Re: Language design question (Mark K. Gardner)
16 Feb 2000 23:40:53 -0500

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From: (Mark K. Gardner)
Newsgroups: comp.compilers
Date: 16 Feb 2000 23:40:53 -0500
Organization: Los Alamos National Laboratory
References: 00-02-065 00-02-077
Keywords: design

>Shaun Flisakowski <> wrote:
>>It seems that with strong typing, there is no need for a dereferencing
>>operator, as the compiler could add these automatically. (I'd still
>>have an address-of operator)

Sorry to butt in so late in the thread, but I feel that no one has
adequately balanced some of the arguments given thus far.

> Thanks to everyone who replied. I've been (mostly) talked out
> of it, and will require a dereferencing operator for all calls
> except member selection, in which case the '.' will automatically
> add the derefences.

Have you looked at Wirth's last language Oberon? It dereferences
automatically. From what programming I have done in the language,
automatic dereferencing does not seem to be the problem others have
said it is. I wouldn't remove the feature if I were you. (There are
several Oberon compilers you can study to see how it is done.)

Some languages designers, such as Eiffel's Bertrand Meyers, believe
strongly that you *should* hide the difference between a direct and an
indirect type (i.e., between a statically allocated variable and a
dynamically allocated one) to gain the flexibility to change the type
without changing the text of the code.

> In case anyone is interested, I've made a webpage with some of
> my current ideas for the language:

This is a personal preference of mine but... I would suggest you get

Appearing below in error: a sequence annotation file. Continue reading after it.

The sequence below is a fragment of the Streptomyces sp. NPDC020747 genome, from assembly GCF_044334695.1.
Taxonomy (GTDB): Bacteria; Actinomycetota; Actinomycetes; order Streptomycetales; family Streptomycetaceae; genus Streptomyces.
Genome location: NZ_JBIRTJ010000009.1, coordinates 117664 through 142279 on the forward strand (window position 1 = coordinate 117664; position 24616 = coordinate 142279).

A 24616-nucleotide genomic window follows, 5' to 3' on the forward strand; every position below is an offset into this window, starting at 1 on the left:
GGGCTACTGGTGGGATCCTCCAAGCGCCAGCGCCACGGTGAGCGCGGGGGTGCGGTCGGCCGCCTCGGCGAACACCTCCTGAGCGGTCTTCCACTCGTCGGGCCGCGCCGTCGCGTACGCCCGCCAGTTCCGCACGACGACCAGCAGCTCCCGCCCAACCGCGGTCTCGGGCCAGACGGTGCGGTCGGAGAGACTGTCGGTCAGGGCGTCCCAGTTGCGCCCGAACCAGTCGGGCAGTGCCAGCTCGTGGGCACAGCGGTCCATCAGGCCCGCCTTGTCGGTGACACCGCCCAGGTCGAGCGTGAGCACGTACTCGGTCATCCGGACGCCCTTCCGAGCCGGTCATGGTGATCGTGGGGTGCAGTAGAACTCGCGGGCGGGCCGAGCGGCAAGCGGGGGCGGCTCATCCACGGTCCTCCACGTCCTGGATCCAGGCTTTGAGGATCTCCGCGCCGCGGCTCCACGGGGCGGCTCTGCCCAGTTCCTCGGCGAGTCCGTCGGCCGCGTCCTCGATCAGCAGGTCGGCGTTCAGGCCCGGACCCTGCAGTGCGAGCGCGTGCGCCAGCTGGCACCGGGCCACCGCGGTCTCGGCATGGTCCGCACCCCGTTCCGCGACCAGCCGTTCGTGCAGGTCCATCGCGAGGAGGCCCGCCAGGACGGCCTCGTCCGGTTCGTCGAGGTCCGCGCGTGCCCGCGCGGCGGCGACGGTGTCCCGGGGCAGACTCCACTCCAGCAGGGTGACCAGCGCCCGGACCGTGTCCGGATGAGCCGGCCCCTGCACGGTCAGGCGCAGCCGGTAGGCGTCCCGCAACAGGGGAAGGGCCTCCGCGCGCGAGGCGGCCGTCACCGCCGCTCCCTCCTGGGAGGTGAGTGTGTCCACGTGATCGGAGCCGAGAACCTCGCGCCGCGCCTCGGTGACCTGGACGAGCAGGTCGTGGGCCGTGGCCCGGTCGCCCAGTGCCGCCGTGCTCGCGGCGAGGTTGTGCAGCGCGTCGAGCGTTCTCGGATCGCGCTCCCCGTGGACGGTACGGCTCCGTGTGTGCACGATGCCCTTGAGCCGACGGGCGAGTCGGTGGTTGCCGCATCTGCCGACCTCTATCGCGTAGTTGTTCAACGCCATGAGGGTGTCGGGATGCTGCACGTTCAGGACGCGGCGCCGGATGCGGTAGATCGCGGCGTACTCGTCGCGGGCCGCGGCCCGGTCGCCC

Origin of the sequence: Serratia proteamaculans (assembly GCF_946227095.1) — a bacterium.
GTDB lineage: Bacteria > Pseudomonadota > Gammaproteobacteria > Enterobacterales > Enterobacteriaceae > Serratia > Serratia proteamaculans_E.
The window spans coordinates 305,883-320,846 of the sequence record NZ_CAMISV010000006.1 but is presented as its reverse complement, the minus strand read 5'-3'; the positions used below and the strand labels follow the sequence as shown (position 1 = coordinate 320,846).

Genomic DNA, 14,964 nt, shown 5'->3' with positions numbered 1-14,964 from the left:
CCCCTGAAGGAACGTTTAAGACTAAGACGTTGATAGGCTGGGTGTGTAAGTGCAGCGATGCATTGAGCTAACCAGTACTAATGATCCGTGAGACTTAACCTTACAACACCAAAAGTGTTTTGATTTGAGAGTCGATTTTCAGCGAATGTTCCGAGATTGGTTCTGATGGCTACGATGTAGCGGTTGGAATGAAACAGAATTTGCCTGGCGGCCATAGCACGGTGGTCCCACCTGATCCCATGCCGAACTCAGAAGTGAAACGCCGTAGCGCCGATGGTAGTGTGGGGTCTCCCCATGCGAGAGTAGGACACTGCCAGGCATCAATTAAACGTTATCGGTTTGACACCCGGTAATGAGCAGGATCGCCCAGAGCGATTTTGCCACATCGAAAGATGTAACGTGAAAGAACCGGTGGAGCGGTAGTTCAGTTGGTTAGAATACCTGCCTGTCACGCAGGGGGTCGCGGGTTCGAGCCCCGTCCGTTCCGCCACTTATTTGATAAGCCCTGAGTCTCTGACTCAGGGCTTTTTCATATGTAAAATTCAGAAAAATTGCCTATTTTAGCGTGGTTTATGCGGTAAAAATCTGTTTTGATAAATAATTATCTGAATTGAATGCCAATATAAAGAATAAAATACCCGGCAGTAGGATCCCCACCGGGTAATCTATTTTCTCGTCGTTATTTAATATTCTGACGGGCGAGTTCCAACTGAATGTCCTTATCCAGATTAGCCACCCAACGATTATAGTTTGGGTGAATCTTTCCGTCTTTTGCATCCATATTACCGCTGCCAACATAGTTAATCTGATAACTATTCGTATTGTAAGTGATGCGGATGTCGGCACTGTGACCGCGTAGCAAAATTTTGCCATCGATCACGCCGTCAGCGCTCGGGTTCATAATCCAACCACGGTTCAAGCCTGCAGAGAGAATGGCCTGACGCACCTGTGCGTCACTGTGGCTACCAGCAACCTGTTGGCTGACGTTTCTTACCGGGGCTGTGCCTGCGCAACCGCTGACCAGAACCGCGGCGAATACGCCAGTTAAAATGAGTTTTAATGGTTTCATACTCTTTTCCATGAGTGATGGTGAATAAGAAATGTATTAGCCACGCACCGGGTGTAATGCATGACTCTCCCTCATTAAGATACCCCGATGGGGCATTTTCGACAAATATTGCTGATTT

rid of the separation between interface and implementation. This is
one of the things that I did not like about Modula-2 as well as the
units extension to Pascal. I found it very annoying to have to "switch
contexts" to the interface definition just to specify some external
property. (C and C++ header files suffer from the same problem
although their textual-inclusion model compounds the trouble IMHO.) I
think that Java and Oberon got this one right (although Java's model
of external visibility is quirky and complex). By providing syntax in
which to specify symbol exportation in your implementation file, you
eliminate many problems without sacrificing separate compilation. For
speed of compilation, Oberon compilers either keep a separate symbol
file (essentially the precompiled external interface) or they include
the symbol data in the object file. Thus you get the best of all
worlds; separate compilation with good speed and you do not sacrifice
type safety.

Some would say "why do we need another language?" I contend that we
won't know we need another language until someone has designed it and
started doing great things with it. Good luck... ;-)


Mark K. Gardner
Network Engineering, CIC-5
Los Alamos National Laboratory
P.O. Box 1663, M.S. D451
Los Alamos, NM 87545
Phone: 1-505-665-4953

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